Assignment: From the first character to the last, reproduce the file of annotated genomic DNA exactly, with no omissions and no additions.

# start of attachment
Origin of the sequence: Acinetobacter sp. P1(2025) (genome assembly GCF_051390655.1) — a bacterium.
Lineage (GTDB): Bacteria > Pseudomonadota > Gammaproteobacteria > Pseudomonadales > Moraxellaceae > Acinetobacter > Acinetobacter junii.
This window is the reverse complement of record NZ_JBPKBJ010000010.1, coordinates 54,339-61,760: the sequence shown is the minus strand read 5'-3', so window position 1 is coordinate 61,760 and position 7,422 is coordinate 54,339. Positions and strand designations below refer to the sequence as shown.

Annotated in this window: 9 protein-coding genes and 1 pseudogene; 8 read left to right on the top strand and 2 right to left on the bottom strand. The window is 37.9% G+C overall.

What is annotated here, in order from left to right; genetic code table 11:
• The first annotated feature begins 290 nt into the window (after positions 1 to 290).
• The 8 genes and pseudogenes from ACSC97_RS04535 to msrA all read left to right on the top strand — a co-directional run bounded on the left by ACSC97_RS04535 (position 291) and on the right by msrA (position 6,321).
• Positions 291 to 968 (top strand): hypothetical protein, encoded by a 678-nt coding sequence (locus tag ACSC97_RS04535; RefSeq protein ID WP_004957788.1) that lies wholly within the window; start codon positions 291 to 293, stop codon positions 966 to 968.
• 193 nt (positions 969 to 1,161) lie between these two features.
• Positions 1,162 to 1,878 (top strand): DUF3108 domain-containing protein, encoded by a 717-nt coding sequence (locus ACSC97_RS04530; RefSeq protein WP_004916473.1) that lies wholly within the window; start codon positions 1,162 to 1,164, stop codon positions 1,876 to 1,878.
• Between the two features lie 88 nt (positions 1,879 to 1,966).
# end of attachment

Origin of the sequence: Acinetobacter sp. P1(2025) (genome assembly GCF_051390655.1) — a bacterium.
Lineage (GTDB): Bacteria > Pseudomonadota > Gammaproteobacteria > Pseudomonadales > Moraxellaceae > Acinetobacter > Acinetobacter junii.
This window is the reverse complement of record NZ_JBPKBJ010000010.1, coordinates 54,339-61,760: the sequence shown is the minus strand read 5'-3', so window position 1 is coordinate 61,760 and position 7,422 is coordinate 54,339. Positions and strand designations below refer to the sequence as shown.

Annotated in this window: 9 protein-coding genes and 1 pseudogene; 8 read left to right on the top strand and 2 right to left on the bottom strand. The window is 37.9% G+C overall.

What is annotated here, in order from left to right; genetic code table 11:
• The first annotated feature begins 290 nt into the window (after positions 1 to 290).
• The 8 genes and pseudogenes from ACSC97_RS04535 to msrA all read left to right on the top strand — a co-directional run bounded on the left by ACSC97_RS04535 (position 291) and on the right by msrA (position 6,321).
• Positions 291 to 968 (top strand): hypothetical protein, encoded by a 678-nt coding sequence (locus tag ACSC97_RS04535; RefSeq protein ID WP_004957788.1) that lies wholly within the window; start codon positions 291 to 293, stop codon positions 966 to 968.
• 193 nt (positions 969 to 1,161) lie between these two features.
• Positions 1,162 to 1,878 (top strand): DUF3108 domain-containing protein, encoded by a 717-nt coding sequence (locus ACSC97_RS04530; RefSeq protein WP_004916473.1) that lies wholly within the window; start codon positions 1,162 to 1,164, stop codon positions 1,876 to 1,878.
• Between the two features lie 88 nt (positions 1,879 to 1,966).